Archive - March 23, 2009

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Establishing the Peace Corps, On Campus at Michigan, Post 8
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REVIEW: Roaming Kyrgyzstan

Establishing the Peace Corps, On Campus at Michigan, Post 8

On the Michigan campus, after hearing Kennedy, two graduate students – Alan and Judy Guskin – wrote a letter to the editor of The Michigan Daily, the university newspaper, asking readers to join in working for a Peace Corps. (The editor of the Dailywas the future radical, Tom Hayden. The paper later won a journalism award for its coverage and support of the Peace Corps movement.) On campus, students began to circulate a petition urging the founding of a Peace Corps. This effort began to spread onto other campuses in the midwest and east.      Then a Democratic National Committeewoman and UAW official, Mildred Jeffrey, learned about the students’ response from her daughter Sharon, who was studying at the university. Jeffrey put the students in touch with the Kennedy camp.      At first, they couldn’t reach anyone until they got to Ted Sorensen who liked the idea of a major speech on the subject . . .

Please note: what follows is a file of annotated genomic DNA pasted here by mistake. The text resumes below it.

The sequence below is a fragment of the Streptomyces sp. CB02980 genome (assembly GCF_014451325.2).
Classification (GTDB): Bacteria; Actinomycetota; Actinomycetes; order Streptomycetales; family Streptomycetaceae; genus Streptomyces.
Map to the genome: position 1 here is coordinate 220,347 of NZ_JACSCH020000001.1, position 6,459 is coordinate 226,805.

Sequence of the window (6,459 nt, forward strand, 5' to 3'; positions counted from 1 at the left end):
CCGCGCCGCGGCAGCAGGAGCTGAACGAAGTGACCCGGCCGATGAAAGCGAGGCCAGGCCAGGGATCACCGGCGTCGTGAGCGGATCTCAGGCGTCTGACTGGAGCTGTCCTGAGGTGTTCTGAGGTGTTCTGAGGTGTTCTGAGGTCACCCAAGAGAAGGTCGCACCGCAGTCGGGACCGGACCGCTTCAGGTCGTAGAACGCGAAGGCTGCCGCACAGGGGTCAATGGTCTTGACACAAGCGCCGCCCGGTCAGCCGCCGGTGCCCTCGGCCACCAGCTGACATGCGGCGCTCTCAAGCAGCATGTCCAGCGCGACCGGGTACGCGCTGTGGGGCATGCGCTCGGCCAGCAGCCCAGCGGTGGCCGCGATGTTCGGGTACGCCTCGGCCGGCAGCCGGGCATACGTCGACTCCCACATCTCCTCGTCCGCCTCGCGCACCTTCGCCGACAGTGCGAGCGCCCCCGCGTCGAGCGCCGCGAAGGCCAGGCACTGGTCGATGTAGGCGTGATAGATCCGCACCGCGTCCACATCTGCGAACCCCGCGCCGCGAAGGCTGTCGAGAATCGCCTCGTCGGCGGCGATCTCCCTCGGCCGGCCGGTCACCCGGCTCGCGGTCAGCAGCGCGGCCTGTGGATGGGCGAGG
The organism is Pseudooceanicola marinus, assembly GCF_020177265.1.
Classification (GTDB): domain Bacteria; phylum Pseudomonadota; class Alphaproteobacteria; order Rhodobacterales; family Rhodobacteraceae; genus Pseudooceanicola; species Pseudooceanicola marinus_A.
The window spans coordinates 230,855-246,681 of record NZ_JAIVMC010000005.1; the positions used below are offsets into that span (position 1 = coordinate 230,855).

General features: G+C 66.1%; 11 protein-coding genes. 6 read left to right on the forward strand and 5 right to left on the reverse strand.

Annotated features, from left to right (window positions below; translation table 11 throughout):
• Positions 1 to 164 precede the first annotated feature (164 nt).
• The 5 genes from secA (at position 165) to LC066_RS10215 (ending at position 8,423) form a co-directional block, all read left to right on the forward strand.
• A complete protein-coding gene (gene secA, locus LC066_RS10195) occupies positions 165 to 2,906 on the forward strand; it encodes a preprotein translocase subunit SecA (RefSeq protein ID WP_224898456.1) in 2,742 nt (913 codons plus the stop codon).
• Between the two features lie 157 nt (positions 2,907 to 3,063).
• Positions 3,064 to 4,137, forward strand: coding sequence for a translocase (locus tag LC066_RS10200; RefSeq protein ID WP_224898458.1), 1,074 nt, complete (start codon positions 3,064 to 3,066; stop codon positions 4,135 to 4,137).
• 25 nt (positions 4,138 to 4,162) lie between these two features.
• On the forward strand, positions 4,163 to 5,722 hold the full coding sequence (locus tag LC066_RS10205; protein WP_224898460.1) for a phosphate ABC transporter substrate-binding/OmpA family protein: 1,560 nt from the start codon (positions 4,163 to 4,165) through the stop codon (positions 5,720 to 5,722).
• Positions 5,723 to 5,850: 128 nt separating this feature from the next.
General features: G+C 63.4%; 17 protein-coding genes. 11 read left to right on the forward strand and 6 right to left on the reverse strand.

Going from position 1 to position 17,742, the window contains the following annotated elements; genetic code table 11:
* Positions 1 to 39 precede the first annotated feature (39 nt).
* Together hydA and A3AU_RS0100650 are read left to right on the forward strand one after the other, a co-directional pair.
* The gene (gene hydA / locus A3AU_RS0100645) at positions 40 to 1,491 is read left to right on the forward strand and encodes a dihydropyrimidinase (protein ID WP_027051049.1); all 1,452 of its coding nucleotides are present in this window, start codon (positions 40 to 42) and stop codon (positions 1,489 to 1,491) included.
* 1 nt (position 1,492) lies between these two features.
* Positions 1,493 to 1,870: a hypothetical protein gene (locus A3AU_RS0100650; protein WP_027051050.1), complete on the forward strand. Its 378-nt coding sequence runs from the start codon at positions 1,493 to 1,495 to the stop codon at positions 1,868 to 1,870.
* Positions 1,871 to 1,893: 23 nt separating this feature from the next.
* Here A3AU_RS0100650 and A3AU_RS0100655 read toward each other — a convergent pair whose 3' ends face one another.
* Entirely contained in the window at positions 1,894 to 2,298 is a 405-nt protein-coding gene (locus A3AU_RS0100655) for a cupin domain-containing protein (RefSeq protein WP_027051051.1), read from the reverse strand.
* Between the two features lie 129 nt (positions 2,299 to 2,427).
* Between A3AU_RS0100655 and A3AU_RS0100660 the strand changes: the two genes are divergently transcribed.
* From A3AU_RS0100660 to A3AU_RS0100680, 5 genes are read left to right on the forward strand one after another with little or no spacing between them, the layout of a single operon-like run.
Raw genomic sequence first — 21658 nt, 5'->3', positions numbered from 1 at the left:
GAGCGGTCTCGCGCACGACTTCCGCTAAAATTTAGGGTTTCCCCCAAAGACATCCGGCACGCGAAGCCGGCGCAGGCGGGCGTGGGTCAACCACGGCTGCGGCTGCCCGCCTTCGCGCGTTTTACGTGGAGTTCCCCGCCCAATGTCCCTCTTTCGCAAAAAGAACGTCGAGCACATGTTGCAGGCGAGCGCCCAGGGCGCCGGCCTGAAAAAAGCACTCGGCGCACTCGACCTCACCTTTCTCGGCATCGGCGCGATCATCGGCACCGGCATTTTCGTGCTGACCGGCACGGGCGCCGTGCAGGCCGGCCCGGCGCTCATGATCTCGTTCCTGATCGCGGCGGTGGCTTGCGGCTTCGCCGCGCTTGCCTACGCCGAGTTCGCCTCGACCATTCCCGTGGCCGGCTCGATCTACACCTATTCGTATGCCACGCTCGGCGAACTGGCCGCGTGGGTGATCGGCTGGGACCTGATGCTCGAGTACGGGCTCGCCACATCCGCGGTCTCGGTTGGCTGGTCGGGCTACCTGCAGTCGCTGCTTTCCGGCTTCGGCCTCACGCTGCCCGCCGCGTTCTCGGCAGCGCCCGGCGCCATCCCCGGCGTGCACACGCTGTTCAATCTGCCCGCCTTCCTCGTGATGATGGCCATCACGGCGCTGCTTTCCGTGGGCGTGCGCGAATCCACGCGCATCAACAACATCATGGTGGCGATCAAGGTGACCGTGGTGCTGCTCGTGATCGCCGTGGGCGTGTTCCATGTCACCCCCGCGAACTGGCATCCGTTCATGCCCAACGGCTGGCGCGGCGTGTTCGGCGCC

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REVIEW: Roaming Kyrgyzstan

For anyone who has traveled or hopes to travel to this lesser known corner of Central Asia’s ancient Silk Road, Roaming Kyrgzstan‘s cover photo captures some of the magic that lies within this mountain nation’s truly majestic and rugged landscapes. Roaming Kyrgyzstan: Beyond the Tourist Track by Jessica Jacobson (Senegal 1997)IUniverse,Inc.,November 2008216 pages$17.95Reviewed by Catherine Varchaver (PC Staff, Kyrgyzstan 1995-97)For anyone who has traveled or hopes to travel to this lesser known corner of Central Asia’s ancient Silk Road, Roaming Kyrgzstan‘s cover photo captures some of the magic that lies within this mountain nation’s truly majestic and rugged landscapes.Turning past the seductive cover, the reader encounters something not unlike Kyrgyzstan’s cities and towns-a richness of content and culture hidden beneath a distractingly unsophisticated and even off-putting presentation. Kyrgyzstan’s natural topography ranges from exotic to breath-taking, but the Soviet influence on local architecture erased a good bit of the visible, traditional charm . . .

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